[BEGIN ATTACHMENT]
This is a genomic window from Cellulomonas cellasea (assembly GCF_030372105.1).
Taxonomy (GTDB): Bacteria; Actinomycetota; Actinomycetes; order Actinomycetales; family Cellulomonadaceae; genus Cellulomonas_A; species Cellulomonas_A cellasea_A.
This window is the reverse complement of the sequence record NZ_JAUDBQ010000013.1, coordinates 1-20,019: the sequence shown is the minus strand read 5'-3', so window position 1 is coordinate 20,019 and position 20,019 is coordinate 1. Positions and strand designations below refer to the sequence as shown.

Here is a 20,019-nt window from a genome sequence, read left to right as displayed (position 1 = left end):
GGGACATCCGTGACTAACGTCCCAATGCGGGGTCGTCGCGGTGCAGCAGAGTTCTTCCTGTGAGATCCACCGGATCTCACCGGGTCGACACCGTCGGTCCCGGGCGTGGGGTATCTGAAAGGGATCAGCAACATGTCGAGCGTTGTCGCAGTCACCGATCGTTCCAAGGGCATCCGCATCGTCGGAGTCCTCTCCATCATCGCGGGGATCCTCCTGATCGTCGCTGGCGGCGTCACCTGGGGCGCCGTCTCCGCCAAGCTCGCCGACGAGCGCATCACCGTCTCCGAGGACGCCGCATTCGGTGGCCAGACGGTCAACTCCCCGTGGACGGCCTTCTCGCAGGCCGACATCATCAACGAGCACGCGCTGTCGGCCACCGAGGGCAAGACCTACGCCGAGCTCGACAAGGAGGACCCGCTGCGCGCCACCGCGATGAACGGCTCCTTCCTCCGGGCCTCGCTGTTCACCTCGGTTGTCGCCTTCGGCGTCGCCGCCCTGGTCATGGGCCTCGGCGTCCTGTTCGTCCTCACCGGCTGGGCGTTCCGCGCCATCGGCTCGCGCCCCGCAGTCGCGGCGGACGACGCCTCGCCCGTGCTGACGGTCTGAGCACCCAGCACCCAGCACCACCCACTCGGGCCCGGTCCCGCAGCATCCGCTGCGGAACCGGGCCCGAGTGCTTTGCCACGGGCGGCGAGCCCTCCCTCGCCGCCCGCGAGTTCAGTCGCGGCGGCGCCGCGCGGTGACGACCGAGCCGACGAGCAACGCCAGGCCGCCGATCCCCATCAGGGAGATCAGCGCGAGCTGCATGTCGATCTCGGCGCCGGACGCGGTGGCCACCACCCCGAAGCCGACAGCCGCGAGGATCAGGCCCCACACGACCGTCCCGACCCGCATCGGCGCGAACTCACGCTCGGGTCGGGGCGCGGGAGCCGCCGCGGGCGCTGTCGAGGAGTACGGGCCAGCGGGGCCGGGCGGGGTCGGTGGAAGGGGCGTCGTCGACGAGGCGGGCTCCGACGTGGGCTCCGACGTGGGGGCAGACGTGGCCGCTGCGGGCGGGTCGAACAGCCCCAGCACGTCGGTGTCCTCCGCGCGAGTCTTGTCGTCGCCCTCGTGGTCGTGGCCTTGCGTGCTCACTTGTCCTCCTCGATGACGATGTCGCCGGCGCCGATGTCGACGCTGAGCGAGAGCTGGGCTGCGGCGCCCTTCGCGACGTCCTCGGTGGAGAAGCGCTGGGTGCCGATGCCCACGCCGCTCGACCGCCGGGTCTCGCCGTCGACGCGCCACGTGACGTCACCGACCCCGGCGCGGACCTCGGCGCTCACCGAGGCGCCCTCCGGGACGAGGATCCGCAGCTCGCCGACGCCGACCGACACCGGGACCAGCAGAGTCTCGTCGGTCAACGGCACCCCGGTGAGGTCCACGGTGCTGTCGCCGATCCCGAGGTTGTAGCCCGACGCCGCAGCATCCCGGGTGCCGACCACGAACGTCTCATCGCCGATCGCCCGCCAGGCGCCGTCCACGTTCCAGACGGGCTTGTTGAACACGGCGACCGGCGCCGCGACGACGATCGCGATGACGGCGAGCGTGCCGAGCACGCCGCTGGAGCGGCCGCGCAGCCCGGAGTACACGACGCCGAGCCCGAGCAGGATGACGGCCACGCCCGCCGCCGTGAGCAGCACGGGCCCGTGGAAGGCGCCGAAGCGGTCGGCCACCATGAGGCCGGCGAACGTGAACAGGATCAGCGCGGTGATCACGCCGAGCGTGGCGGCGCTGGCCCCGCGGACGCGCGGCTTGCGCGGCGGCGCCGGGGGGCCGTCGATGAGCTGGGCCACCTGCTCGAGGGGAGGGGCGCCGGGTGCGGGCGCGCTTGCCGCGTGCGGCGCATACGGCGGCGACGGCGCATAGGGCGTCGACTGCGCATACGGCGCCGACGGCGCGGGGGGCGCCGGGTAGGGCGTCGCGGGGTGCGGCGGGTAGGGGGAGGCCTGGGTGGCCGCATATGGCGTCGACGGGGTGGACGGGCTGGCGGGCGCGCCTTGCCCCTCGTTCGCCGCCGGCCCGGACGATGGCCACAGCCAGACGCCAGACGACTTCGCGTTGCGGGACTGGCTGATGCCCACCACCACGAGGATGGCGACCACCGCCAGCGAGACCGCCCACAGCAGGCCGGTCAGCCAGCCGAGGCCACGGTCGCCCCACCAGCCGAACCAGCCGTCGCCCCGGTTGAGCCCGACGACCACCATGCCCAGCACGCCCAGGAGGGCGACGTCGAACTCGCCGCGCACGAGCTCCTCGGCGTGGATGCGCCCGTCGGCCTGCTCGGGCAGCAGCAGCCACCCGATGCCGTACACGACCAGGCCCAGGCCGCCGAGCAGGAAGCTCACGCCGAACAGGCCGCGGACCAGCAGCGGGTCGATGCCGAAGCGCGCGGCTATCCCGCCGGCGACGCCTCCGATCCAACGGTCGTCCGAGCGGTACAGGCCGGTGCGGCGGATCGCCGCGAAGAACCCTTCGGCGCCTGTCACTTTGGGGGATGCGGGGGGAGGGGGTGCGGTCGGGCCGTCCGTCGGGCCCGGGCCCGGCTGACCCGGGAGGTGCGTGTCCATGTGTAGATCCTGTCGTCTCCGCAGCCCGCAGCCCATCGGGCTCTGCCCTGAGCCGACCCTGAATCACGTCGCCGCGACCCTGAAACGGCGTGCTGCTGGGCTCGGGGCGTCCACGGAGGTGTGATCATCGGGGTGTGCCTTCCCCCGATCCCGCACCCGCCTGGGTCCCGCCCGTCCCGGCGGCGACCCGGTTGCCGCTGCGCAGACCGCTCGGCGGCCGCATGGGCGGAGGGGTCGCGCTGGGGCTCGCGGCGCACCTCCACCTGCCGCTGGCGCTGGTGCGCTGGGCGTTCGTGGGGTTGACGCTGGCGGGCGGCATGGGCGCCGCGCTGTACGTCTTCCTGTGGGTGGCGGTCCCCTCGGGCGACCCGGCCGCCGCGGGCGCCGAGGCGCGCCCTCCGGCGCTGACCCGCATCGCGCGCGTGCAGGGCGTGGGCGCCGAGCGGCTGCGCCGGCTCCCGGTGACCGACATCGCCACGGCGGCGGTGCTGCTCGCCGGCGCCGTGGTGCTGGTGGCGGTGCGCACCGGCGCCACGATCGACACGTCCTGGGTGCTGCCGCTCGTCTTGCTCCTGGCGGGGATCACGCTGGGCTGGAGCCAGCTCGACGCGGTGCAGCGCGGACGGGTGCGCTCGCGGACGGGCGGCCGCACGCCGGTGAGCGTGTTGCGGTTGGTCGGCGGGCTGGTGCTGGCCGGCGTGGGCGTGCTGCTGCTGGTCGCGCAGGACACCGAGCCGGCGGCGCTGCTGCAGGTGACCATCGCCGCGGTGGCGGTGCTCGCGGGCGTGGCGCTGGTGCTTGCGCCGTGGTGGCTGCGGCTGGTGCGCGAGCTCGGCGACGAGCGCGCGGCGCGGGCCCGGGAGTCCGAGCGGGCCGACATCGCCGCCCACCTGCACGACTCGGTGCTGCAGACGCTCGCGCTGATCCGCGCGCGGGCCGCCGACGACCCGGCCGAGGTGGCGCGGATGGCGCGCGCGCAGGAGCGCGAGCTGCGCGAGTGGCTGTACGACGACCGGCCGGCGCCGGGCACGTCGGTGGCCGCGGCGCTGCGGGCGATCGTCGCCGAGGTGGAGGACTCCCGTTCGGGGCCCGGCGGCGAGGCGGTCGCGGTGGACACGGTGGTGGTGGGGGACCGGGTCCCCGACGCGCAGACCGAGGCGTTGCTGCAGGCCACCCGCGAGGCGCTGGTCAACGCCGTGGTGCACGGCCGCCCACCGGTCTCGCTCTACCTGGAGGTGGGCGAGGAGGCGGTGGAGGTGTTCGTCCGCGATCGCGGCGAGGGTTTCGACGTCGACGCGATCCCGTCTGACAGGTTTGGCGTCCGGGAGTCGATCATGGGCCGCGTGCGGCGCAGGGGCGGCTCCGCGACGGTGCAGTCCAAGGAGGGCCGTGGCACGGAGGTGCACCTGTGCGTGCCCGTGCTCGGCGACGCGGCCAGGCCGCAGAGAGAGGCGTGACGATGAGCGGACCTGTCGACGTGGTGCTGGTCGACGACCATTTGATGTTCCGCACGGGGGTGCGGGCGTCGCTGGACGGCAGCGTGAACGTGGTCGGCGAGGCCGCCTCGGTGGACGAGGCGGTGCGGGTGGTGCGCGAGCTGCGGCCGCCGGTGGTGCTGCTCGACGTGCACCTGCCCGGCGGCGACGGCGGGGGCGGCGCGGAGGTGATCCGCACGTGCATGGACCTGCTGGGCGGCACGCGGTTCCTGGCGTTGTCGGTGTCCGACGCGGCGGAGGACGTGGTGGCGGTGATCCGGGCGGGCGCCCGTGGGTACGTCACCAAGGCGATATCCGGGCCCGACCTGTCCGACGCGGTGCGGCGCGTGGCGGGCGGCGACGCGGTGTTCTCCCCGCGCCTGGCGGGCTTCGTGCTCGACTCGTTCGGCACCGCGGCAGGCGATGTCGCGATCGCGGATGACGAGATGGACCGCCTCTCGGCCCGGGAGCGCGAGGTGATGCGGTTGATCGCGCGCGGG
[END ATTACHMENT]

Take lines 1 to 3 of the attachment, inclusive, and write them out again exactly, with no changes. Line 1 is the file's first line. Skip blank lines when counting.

This is a genomic window from Cellulomonas cellasea (assembly GCF_030372105.1).
Taxonomy (GTDB): Bacteria; Actinomycetota; Actinomycetes; order Actinomycetales; family Cellulomonadaceae; genus Cellulomonas_A; species Cellulomonas_A cellasea_A.
This window is the reverse complement of the sequence record NZ_JAUDBQ010000013.1, coordinates 1-20,019: the sequence shown is the minus strand read 5'-3', so window position 1 is coordinate 20,019 and position 20,019 is coordinate 1. Positions and strand designations below refer to the sequence as shown.